RoboBees to the Rescue

  • By Anna Rothschild
  • Posted 10.03.13
  • NOVA

As colony collapse disorder decimates beehives, scientists are developing mini drones, called RoboBees, to help pollinate our crops.

Running Time: 02:24


RoboBees to the Rescue

Posted: October 3, 2013

As you’ve probably read in the news, bee populations worldwide have been decimated by something called “colony collapse disorder.” It’s unclear what has caused this scourge—it could be pesticides or parasites or the environment or all three. Biologist and epidemiologists are looking for a cure, but in the meantime, how can we effectively pollenate our crops? The answer might be drones… and I don’t just mean male bees. I mean robots.

Scientists at Harvard have created a “RoboBee,” a mini drone that weighs only about 80 milligrams—that’s one-thirtieth the weight of a U.S. penny. Its wings were designed to mimic those of the hover fly—those tiny insects you’ve seen that look like bees or wasps—but beat their wings so quickly that they seem to be suspended in space.

The RoboBee beats its wings over 100 times a second. But in order to stay so small and light, it can’t rely on motors or gears to accomplish the feat. Instead, it uses something called “piezoelectricity.” Piezoelectric materials can convert electricity into motion. Electricity is fed to the RoboBee through wires and stimulates tiny strips of a piezoelectric ceramic to contract like artificial muscle. Each contraction moves the wings and makes them flap.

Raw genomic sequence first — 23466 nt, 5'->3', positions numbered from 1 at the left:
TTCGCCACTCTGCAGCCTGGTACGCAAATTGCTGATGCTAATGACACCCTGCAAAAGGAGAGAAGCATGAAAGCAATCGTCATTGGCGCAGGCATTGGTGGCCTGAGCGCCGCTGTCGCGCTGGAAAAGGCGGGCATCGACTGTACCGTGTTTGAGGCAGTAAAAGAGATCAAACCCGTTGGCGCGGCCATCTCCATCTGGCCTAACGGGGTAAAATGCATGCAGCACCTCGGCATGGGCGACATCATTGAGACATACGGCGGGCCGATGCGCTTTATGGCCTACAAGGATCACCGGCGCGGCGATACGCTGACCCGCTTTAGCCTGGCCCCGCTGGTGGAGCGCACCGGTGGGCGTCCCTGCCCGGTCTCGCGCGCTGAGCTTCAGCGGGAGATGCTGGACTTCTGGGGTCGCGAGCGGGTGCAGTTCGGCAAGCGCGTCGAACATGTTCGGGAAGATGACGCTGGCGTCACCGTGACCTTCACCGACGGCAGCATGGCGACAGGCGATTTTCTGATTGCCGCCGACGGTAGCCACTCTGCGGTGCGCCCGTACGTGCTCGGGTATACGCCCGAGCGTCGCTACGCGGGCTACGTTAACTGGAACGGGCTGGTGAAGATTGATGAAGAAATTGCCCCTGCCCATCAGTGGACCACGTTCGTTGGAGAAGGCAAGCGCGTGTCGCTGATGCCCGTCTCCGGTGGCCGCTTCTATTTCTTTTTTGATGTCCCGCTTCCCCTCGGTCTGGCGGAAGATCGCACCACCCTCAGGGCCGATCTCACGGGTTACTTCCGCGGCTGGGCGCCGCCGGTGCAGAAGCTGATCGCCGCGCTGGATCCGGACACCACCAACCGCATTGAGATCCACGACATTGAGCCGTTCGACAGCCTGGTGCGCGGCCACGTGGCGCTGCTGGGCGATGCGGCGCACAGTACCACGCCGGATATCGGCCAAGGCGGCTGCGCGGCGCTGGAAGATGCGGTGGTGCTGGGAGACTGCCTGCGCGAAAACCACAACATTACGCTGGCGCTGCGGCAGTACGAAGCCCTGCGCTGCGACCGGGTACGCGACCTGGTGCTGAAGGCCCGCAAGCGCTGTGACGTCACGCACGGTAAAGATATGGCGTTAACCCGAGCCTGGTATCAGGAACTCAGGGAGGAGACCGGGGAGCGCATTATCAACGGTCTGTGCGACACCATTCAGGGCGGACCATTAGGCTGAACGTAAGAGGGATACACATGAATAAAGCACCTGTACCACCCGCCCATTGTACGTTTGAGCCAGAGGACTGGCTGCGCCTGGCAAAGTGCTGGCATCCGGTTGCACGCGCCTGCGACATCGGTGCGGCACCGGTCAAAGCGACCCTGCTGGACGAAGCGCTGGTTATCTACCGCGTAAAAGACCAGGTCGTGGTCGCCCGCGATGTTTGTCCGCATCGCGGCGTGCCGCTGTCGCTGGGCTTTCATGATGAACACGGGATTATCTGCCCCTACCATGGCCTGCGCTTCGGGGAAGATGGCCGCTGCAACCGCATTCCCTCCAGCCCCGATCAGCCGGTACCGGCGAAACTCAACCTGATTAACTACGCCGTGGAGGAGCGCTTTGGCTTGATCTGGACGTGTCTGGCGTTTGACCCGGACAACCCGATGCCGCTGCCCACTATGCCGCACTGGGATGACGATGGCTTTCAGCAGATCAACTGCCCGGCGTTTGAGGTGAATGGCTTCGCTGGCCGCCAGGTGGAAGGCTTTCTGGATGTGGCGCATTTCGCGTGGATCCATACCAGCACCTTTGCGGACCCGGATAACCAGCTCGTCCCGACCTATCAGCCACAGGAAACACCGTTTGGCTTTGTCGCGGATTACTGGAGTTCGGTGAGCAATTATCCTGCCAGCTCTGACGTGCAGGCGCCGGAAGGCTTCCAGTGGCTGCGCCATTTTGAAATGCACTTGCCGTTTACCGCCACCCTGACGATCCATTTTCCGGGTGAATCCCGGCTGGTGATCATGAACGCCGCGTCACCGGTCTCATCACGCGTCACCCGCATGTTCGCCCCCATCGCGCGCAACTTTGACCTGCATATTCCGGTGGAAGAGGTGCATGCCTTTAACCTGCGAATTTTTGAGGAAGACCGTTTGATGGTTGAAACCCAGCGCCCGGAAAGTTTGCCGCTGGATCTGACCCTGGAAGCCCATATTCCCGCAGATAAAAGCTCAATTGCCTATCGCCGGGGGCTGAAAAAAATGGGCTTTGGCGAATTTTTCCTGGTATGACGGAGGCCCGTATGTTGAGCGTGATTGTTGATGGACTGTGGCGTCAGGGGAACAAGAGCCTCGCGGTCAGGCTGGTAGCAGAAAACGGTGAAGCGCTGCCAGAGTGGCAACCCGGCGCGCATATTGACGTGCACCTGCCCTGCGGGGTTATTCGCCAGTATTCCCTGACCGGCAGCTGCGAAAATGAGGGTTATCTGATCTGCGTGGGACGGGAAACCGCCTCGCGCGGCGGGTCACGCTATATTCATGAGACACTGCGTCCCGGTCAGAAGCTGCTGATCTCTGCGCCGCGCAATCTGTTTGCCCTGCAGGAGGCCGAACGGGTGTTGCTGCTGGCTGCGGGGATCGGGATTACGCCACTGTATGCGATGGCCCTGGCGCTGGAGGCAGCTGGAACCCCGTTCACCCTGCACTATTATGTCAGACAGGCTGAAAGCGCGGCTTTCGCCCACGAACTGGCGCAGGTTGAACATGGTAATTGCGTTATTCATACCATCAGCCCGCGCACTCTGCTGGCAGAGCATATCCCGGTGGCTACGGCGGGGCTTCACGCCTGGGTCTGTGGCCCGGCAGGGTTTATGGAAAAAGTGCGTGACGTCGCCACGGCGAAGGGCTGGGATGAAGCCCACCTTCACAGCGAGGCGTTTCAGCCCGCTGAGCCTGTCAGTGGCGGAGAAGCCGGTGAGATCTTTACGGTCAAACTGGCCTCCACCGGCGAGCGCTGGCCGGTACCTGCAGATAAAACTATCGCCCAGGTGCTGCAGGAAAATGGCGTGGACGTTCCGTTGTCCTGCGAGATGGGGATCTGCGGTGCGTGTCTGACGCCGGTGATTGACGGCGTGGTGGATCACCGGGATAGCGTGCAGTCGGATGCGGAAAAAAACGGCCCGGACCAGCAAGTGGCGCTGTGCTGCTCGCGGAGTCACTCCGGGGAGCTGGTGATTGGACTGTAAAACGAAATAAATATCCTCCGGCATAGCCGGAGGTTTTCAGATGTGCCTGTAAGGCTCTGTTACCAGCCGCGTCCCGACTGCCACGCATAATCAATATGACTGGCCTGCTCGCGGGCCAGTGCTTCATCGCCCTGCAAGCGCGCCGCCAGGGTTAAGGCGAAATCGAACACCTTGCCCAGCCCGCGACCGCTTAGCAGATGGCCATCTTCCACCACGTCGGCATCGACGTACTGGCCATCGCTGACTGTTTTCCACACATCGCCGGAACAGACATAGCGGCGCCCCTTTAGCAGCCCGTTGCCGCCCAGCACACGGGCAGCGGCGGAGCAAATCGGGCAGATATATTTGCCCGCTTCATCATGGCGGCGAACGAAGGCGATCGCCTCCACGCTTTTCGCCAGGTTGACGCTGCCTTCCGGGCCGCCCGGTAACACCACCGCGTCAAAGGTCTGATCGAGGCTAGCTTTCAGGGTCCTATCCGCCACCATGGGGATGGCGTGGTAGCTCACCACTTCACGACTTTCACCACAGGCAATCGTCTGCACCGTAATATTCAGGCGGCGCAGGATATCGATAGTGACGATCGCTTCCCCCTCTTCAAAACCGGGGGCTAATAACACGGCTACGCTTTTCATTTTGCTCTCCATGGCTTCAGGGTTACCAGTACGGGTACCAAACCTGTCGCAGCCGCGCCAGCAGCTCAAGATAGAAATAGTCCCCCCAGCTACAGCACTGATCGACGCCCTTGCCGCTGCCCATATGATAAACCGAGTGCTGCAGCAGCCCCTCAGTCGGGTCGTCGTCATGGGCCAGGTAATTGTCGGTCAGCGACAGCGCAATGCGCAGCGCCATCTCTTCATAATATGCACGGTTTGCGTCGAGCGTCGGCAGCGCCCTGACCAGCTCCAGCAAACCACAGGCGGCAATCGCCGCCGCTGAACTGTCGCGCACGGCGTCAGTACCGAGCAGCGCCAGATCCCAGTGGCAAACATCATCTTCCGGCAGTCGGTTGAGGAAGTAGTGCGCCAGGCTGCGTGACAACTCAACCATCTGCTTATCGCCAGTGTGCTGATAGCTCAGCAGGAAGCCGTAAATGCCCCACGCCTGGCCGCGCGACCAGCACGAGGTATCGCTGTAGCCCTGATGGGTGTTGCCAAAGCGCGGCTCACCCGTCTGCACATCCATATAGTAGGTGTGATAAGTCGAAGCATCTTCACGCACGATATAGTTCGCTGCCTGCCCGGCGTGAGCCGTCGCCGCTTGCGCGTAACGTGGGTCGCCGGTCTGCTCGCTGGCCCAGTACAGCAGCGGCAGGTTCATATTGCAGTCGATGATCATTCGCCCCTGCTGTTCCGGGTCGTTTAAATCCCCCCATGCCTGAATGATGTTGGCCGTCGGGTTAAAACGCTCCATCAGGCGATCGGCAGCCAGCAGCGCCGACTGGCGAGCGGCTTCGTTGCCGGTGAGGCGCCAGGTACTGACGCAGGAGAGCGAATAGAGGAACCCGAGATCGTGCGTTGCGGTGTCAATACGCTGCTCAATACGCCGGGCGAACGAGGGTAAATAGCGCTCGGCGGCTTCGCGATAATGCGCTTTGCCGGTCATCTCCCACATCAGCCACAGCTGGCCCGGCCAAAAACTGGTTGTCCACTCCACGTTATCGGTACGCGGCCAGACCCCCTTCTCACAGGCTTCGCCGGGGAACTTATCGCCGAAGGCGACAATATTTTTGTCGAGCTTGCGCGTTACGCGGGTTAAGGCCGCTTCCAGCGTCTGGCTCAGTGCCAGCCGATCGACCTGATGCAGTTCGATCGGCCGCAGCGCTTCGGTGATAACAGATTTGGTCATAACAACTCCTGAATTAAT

These hovering drones are pretty impressive, but they’re not quite ready for launch. First of all, there are no batteries small enough to power them—right now, they’re still connected to their electricity source with wires. And they don’t yet have on-board computers to control their flight. But the hope is that one day the RoboBees will be untethered fliers, working together to solve problems like…how to pollinate an orchard. At least while we look for ways to get the real bees back in action.



Animated and Narrated by
Anna Rothschild
Cinematography by
Steve McCarthy
Sound by
Mario Cardenas
Original Footage
© WGBH Educational Foundation 2013


Additional Footage
Courtesy Harvard's Wyss Institute for Biologically Inspired Engineering
(SLOW MOTION: Flying Hoverfly)
© iStockphoto/Schroptschop


(main image: RoboBee in Field)
© WGBH Educational Foundation 2013

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